Okay, enough bitchin' for the time being. It won't be the last of it, but the good stuff outweighs the bad stuff, so let's get on with it. We found some things work really well some of the time, and some things never work. Nothing really works well all the time. Babies have their own distinct personalities and preferences so flexibility is key! Jessi and Jeanne helped a bunch with getting our home back in order after we'd spent a month living out of suitcases. Jeanne made many meals to freeze for future use. We started to perfect quick diaper changes, formula makings, and baths. After about two weeks of only sleeping about two hours (cumulatively) a night, we realized the only way we were going to survive was shift sleeping. I'm a night owl and a real pain in the butt before 6 a.m. Cass is the opposite. So I took the babies from 8 p.m. to 1 a.m. and she took them from 1 a.m. to 6 a.m. It wasn't a perfect arrangement as too often two or more babies awakened at the same time and the person "on shift" had to awaken the other. However, it made for us getting at least a small chunk of sleep.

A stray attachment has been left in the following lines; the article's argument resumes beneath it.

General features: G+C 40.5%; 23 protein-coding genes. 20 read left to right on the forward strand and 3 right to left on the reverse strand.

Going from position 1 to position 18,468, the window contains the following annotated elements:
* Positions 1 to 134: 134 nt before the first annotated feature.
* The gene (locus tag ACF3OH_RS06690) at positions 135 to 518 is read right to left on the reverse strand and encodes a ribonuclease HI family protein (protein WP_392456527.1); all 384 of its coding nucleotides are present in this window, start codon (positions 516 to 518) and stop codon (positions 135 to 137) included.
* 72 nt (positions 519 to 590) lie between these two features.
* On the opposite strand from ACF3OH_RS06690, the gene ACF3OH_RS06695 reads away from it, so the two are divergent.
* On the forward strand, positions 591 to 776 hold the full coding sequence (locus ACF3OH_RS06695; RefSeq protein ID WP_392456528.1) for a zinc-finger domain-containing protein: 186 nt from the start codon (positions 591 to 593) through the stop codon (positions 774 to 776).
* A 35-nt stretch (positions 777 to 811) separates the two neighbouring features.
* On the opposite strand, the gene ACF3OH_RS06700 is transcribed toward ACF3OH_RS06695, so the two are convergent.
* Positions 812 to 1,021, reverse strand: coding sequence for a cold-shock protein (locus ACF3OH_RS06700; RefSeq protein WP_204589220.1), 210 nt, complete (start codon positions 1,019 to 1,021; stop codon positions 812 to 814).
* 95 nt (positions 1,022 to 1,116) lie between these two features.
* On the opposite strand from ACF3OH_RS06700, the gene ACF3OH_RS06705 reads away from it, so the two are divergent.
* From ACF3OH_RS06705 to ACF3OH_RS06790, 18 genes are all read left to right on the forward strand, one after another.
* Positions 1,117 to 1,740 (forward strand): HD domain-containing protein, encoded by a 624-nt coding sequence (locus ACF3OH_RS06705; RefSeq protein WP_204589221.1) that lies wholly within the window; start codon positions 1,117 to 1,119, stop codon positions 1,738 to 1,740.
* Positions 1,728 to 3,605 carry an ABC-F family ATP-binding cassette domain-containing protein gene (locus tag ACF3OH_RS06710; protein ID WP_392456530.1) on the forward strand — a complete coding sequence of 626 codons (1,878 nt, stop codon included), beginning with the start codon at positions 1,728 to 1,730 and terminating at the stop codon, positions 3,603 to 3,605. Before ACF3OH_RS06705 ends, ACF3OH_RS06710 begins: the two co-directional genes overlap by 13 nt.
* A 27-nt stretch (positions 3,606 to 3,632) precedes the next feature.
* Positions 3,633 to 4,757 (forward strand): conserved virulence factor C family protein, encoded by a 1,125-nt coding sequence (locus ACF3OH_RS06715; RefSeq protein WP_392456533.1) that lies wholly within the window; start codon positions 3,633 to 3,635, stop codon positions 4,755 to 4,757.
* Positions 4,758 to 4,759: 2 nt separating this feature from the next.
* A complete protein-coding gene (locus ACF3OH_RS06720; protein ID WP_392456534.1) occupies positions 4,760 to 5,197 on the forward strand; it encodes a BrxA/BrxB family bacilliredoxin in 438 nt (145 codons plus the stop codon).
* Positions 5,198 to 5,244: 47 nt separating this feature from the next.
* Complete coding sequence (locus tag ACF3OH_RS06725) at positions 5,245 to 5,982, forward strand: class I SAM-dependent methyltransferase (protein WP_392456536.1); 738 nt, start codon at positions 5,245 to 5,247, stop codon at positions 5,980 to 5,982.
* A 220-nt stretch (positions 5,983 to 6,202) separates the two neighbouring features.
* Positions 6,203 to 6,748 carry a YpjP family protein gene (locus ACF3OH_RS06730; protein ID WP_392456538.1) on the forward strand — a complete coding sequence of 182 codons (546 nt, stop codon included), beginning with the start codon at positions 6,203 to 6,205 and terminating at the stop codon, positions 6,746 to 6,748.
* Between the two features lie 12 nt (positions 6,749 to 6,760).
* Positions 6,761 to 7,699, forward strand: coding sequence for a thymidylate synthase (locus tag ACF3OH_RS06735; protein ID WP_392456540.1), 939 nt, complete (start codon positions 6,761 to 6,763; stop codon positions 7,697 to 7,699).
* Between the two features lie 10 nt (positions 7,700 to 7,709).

Preemies have unique needs which further complicated the schedule. Devynn was good about waking to eat, but Delaney often had to be awakened. Most pediatricians will tell you, newborns should not go more than 3 hours without eating. Delaney would just sleep on and on if allowed to. Drew's jaundice also posed a problem. In order to get rid of the jaundice, babies have to eat often so they can get it out in their waste. Drew was to eat every two hours. The first three months were dedicated to making sure these little gals ate. A lot. Often. Like, all the time. The frequency of feedings made for one baby crying virtually nonstop. We'd try to be sure that no one was ever hungry and being forced to sit and cry, but it often happened despite our best efforts. It made breastfeeding out of the question. We couldn't spend 30-45 minutes feeding one baby while another screamed inconsolably. That was extremely disappointing, and I know we've gotten more than one raised eyebrow when people find out we're formula feeding. However, I'm fairly certain it is impossible to exclusively breastfeed triplets. We did pump when we could and supplemented their formula so we could try to get some of that good immune-booster into their systems!